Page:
“That’s the problem. No matter how far back I go, I can’t remember a case where we’ve talked so much . . . “
That’s Inspector Archibald Hurst, the rotund Watson to Paul Halter’s super-sleuth, Dr. Alan Twist, channeling the complaints of this reader in what some fans seem to consider their favorite Halter, The Seventh Hypothesis. Actually, the speech goes on a bit:
“That’s the problem. No matter how far back I go, I can’t remember a case where we’ve talked so much, concocted so many theories, combined so many possibilities, postulated so many hypotheses, demolished them, reconstructed them, brooded over them . . . “
Which all goes to make it sound like this entry in the series is jam-packed with interesting ideas and events. Except it’s not. Ostensibly it centers on the relationship between two men: the noted mystery playwright, Sir Gordon Miller, and his leading man/muse/frenemy/rival, Donald Ransome. The two are overheard challenging each other to commit a murder and frame the other one for it. When death ensues, it’s up to Dr. Twist to figure out who’s framing who.
Because Halter likes to include at least six impossibilities before breakfast, the book doesn’t actually start there. First, there’s a prologue containing an impossible event involving medieval plague doctors and missing corpses popping up in 1930’s London. There’s also a death in the past, which could be murder, suicide, or accident. Ultimately, Halter’s task is to link these events to the duel of wits between Miller and Ransome.
A story that boils down to two people can go in one of two ways: it can bubble and boil delightedly like Anthony Shaffer’s brilliant murder play Sleuth, or it can hobble along like Agatha Christie’s Elephants Can Remember, which asks the question: “Did General Ravenscroft murder his wife and kill himself, or did Lady Ravenscroft murder her husband and kill herself?” The answer to this question, and to the choice between Miller and Ransome, ultimately becomes, “Who cares?” For the bulk of the novel, both men are presented as egomaniacal sociopaths, to the point where I didn’t care which one of them did it – I wanted them both to leave.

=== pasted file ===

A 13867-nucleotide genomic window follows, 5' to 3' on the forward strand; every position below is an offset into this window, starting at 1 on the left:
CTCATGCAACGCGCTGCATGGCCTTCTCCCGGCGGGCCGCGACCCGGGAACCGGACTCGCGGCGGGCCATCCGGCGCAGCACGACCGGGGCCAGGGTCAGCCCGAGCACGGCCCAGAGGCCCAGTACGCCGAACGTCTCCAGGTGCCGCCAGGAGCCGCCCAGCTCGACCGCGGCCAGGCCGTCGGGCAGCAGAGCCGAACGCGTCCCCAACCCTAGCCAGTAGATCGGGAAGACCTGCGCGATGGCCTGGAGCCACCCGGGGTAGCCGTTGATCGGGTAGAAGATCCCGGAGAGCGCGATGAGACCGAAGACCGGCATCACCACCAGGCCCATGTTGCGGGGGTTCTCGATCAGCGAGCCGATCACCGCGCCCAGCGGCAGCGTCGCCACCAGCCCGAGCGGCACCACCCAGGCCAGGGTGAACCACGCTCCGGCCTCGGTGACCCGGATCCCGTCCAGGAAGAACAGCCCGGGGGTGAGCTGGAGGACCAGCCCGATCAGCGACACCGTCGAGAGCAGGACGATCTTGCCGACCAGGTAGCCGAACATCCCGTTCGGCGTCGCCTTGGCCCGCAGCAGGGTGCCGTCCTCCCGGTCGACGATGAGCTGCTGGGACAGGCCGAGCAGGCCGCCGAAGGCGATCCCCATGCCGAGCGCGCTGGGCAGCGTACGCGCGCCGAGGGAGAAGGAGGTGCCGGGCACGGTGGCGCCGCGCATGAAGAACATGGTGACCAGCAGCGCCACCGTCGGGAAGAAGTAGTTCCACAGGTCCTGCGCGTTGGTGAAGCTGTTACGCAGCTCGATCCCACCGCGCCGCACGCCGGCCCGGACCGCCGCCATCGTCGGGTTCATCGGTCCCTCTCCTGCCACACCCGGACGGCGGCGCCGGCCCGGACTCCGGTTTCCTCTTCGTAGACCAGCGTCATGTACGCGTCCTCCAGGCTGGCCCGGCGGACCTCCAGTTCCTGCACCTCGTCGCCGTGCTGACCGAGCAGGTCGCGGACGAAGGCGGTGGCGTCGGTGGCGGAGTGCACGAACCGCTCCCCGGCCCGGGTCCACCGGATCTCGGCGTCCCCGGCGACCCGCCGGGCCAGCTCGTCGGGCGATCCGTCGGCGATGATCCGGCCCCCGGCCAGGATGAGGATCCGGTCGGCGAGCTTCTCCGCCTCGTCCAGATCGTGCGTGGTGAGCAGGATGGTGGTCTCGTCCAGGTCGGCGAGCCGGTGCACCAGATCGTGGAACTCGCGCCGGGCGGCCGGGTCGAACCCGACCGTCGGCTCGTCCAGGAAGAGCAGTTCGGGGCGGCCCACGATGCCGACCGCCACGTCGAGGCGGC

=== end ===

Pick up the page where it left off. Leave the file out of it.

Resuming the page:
I have now read five Paul Halter mysteries, and while that certainly doesn’t make me an expert, I feel more entitled to solidify an opinion. Herewith, my seven hypotheses as to why Halter doesn’t work for me:
Hypothesis Number One: Halter’s trademark layering on of complexities masks an inherent shallowness to the situation. There is no good reason why anyone, sane or twisted, would go about doing the things his characters do. It’s not coincidence that so many of his books contain mystery writers, along with the suggestion is that these kinds of people couldn’t do a straightforward murder if they tried. (All Agatha Christie had to do was to drive her car into a ditch and disappear. Now that’s a plot that makes sense!) There has to be an easier way for the killer to have accomplished his goals here. Yes, but then there wouldn’t be a book for us to read, you say! And I would counter with the possibility of a better book if only the ingredients of the sandwich were meatier and smelled fresher.
Hypothesis Number Two: Character, character, character! I’m not going to argue that Halter should pay more attention to characterization. It’s not his thing, nor has it stopped many Golden Age writers (and those who emulate them) from producing classic mystery fiction. But all of Halter’s characters sound the same and, until the finale, seem to think the same, and that fact is exacerbated when you only have two characters to deal with. It was hard to tell Ransome apart from Miller, particularly because they both had to sound like monsters to serve the needs of the plot.